Submitted by Ashwini Sathnu… on Wed, 04/04/2018 - 02:39

Permalink

The primary focus of the countries currently is based on the implementation of the UN Sustainable Development Goals. Basically there is a necessary requirement of knowledge building and awareness creation initiatives on the subject areas of the 2030 Sustainable Development Agenda. One of the causes of raising information dissemination to the wider public would be in the form of imparting knowledge in the educational system. Building upon the educational curriculum portfolio to include the ideologies of Sustainable Development - related science and technology would be a plus point in the efforts of this implementation. Educational policies and educational reforms would be required to be created to achieve the UN goals, which would lead to the broad and wider public good!

Submitted by Jamie Charlebois on Thu, 04/05/2018 - 12:27

Permalink

What is the evidence base for the assumption that investing in higher education causes increased economic growth, jobs and competitiveness? Can you please point us towards research that shows that higher education is a catalyst for economic transformation?
Thank you,
Jamie Charlebois

Submitted by Francisco Marmolejo on Thu, 04/05/2018 - 13:59

Permalink

What it should be the role of development agencies such as the World Bank in supporting higher education improvement in low and middle-income countries? How to avoid the risk of being seen as too directive or even intrusive?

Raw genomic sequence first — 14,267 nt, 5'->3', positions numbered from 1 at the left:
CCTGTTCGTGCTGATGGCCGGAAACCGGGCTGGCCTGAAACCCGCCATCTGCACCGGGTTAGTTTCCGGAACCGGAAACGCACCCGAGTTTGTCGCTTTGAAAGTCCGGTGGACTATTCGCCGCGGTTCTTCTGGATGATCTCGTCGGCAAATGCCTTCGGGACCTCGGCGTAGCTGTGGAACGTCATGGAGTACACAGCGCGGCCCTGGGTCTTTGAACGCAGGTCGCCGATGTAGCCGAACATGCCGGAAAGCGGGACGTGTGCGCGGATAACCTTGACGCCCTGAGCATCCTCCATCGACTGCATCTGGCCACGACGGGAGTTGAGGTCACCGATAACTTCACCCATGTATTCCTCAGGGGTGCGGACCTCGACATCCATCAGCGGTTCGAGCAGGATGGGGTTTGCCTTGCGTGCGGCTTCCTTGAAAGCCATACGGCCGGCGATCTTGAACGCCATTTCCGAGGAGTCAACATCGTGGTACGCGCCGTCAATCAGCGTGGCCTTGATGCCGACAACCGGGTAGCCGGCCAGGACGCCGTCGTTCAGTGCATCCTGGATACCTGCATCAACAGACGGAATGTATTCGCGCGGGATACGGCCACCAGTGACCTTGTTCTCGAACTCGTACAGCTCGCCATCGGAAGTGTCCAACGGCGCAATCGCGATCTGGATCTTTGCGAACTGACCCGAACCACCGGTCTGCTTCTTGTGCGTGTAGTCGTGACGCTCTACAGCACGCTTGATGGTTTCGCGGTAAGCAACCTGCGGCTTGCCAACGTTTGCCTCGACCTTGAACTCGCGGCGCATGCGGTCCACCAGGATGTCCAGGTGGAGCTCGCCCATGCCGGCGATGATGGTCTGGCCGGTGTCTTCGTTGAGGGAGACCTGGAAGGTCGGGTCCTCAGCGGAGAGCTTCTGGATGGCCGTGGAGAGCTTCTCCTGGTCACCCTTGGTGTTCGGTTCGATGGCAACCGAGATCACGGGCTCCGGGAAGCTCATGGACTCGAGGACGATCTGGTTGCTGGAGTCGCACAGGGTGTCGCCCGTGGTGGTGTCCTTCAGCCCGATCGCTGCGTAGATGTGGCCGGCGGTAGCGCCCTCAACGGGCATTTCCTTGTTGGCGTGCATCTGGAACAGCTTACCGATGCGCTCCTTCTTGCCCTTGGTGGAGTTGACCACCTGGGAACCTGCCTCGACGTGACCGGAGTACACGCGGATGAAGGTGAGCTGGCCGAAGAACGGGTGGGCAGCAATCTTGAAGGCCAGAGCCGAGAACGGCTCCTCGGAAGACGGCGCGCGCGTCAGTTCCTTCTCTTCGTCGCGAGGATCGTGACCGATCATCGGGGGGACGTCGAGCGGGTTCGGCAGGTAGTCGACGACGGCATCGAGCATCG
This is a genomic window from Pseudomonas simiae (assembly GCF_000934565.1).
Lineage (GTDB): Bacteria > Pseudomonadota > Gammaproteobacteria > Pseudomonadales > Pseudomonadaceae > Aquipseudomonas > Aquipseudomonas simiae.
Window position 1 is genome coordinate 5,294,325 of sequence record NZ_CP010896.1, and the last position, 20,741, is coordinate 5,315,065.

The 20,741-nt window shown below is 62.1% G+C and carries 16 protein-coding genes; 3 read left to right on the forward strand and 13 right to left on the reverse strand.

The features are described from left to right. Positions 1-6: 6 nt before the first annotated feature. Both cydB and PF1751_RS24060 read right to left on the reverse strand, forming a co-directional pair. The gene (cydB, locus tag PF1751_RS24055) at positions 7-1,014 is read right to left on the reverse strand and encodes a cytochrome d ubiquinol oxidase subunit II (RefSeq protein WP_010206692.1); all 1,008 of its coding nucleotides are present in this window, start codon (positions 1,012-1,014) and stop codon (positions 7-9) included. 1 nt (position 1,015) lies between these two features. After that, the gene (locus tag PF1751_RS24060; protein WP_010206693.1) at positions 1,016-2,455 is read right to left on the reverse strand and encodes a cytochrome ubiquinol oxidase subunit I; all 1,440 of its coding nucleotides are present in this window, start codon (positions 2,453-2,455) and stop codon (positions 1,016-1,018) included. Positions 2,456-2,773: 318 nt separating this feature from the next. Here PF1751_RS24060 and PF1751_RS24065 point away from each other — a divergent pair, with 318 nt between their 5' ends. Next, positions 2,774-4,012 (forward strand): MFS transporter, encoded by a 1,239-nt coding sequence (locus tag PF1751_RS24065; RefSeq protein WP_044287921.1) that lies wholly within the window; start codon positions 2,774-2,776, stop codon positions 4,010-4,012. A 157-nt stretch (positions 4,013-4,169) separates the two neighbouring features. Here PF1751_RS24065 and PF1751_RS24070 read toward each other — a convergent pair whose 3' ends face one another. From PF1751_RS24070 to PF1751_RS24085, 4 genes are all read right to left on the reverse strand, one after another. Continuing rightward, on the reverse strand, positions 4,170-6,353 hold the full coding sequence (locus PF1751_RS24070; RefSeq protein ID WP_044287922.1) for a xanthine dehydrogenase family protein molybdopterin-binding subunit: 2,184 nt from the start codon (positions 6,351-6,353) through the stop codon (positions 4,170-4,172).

Submitted by Jeff Tanner on Thu, 04/05/2018 - 14:54

Permalink

One missing element in this conversation seems to be accreditation. It underlies issues of quality, and from an international migration perspective, issues of access and equity.
The World Bank seems to be uniquely poised to work on the issue of international accreditation. Clearly the challenges are tremendous, but so are the potential benefits. What progress has been made, and what are plans for further engagement?

Submitted by Anonymous on Thu, 04/05/2018 - 15:05

Permalink

Public sector labor market in still dominant force, because of easier access to the public goods and weak public sector. So my question is to what extent do the world bank project propose to create sophisticated job market which can absorb variety of skilled labors in the countries where public sector is the most popular job among the student who graduate from higher education?

Submitted by Jeff Tanner on Thu, 04/05/2018 - 15:25

Permalink

Accreditation, including international accreditation, is an issue that seems to be integrally related to tertiary education, and inherently tied to issues of quality, equity, and access--particularly for international migrants.
The challenges to international accreditation are tremendous, but so are the benefits. The World Bank Group seems to be uniquely poised to make progress in this area. What is the Bank doing to make progress on international accreditation, and how does it figure into the forthcoming strategic plan?

Submitted by dahrane abdelh… on Thu, 04/05/2018 - 17:23

Permalink

so i think we must to give for the children and all the family a very good education human and scolary it's more important
thank you

Add new comment

Image CAPTCHA